House debates

Wednesday, 2 December 2020


Member for Hunter: Shadow Cabinet

7:50 pm

Photo of Joel FitzgibbonJoel Fitzgibbon (Hunter, Australian Labor Party) Share this | | Hansard source

Walking away from Labor's shadow cabinet was obviously not an easy decision for me. The reasons are many and obvious. The issue I want to speak to tonight is the impact on my staff. As a result of my decision, three people in my office lost the jobs they held with me. When I spoke at my press conference about my decision three weeks ago I had intended to speak about my shadow ministerial staff and pay tribute to them. Alas, the weight of the moment and the length of the press conference caused me to lose my way and I omitted to do so. So I want to do so tonight.

I'd like to thank and pay tribute to Mark Abernethy and Kate Boyd, who served me loyally, energetically and very effectively for the last 18 months. But I also want to talk about my former chief of staff, Natasa Sikman, who worked with me for more than 10 years—first when I was Chief Government Whip, then a minister—albeit for a short time—and then, for a long period of time, shadow minister for agriculture and later the shadow minister for both agriculture and resources. In opposition you need people with agility and flexibility. In the top job you need an all-rounder, and Natasa Sikman was certainly that. I'm sure she'll be certainly that in a new job in the future.

Over the course of that decade Natasa did media, administration, people management, stakeholder management, legislative management, policy development, parliamentary management and parliamentary tactics, and, of course, had to deal with the madness of her boss! Natasa built Labor's country caucus—one of her bigger achievements. She developed Labor's successful 2009 forestry policy—for the first time in many decades the industry rated Labor's forestry policy to be superior to that of those who now serve in the government—and she did so after extensive negotiation and consultation with industry and unions. It was a magnificent outcome for the party. In the Chief Government Whip's office, she managed to steer the Labor team—a minority government—through around two years without losing a single vote on the floor of the House of Representatives—again, no small achievement. I thank Natasa for her service, loyalty, guidance, advice, patience, skill and hard work. Natasa Sikman is a great loss to me and a great loss, I believe, to the Australian Labor Party. I wish her well and I wish her family well.

The other thing I failed to do three weeks ago was acknowledge and thank the many industry stakeholders I've been engaged with for seven years as the shadow minister for agriculture and for a while as the minister for agriculture but also over the course of the last 18 months as the shadow minister for agriculture and resources. In the agriculture space there are too many to name, but obviously there are the National Farmers Federation; the state based farm groups; industry leaders; the investors themselves; all those in the value chain; all those who produce our food and fibre; our growers and producers; those who work in areas like crop protection, which aren't always obvious, and in animals and medicines, which are always obvious to the casual observer of the agriculture sector; environmental groups who are important stakeholders; and, of course, the trade union movement. In the resources sector: investors and executives in oil, gas and mining companies; the Minerals Council of Australia; the NSW Minerals Council; all those councils and peak groups in every state right around the country; organisations like APPEA and many more; and, of course, again, our great trade union movement.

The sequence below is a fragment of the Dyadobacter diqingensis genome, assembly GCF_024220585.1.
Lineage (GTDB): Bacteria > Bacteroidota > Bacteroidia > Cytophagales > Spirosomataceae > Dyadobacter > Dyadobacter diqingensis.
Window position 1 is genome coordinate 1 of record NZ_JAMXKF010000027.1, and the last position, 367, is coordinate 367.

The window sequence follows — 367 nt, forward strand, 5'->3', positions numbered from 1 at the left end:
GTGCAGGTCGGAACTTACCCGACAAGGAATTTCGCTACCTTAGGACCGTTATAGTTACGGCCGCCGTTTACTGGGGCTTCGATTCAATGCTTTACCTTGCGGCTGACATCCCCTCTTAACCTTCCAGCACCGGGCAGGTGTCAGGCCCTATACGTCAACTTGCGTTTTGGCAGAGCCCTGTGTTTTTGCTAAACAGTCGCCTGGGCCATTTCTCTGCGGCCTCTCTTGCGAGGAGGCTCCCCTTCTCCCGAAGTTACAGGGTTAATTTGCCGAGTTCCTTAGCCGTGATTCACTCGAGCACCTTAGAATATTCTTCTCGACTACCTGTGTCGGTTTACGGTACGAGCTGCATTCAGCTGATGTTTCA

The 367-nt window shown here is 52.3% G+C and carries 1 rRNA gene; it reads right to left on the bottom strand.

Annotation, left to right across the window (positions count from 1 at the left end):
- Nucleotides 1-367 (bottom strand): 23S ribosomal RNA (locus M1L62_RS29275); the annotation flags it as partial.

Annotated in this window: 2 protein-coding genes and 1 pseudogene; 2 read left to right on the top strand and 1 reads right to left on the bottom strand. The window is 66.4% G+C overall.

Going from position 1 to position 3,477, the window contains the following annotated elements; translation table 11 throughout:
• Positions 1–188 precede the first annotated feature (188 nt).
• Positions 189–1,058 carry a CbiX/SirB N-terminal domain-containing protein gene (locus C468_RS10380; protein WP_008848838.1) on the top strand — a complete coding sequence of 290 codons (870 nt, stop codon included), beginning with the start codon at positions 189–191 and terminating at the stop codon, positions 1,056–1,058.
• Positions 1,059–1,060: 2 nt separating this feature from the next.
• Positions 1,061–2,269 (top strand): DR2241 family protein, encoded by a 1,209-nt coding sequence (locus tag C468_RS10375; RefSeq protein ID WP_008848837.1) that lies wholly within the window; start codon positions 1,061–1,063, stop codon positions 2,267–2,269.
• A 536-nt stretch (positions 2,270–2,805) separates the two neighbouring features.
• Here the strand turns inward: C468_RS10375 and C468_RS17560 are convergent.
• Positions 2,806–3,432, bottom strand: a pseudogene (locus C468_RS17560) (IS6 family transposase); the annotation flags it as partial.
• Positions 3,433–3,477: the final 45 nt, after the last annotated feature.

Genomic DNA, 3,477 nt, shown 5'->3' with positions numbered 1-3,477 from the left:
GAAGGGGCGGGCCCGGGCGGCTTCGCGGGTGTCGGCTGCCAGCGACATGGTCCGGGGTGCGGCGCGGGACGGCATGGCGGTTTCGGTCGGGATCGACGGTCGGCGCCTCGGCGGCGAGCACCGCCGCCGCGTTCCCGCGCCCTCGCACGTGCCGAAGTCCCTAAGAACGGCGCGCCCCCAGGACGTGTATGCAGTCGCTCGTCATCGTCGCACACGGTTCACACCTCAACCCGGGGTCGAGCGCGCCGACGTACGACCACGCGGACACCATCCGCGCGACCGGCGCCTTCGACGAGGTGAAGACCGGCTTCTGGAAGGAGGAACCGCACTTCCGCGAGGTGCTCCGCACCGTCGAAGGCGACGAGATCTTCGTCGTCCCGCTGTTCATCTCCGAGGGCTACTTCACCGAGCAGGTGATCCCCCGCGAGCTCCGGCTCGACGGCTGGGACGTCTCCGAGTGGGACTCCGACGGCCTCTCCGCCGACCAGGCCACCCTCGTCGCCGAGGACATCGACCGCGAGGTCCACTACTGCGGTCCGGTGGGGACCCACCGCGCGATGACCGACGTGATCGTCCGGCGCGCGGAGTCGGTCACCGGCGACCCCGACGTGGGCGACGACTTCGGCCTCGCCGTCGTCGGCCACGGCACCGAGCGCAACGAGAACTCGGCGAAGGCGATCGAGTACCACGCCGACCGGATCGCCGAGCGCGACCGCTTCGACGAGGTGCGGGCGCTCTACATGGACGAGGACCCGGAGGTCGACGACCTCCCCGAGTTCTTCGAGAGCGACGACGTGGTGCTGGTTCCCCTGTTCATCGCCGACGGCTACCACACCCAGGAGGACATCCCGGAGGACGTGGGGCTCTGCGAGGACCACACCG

I've been very fortunate to have fantastic relationships with so many groups and so many people within those groups, and with so many people who work hard, both on the land and, of course, in our industries, like oil and gas and coal and in mining more generally. It's been a great journey for me. I thank them for their consultation and engagement, and I thank many of them, if not most of them—indeed, if not all of them—for their friendship. I make this commitment to both those in agriculture and in resources: Joel Fitzgibbon is going nowhere, and I will continue to be a very strong advocate on their behalf.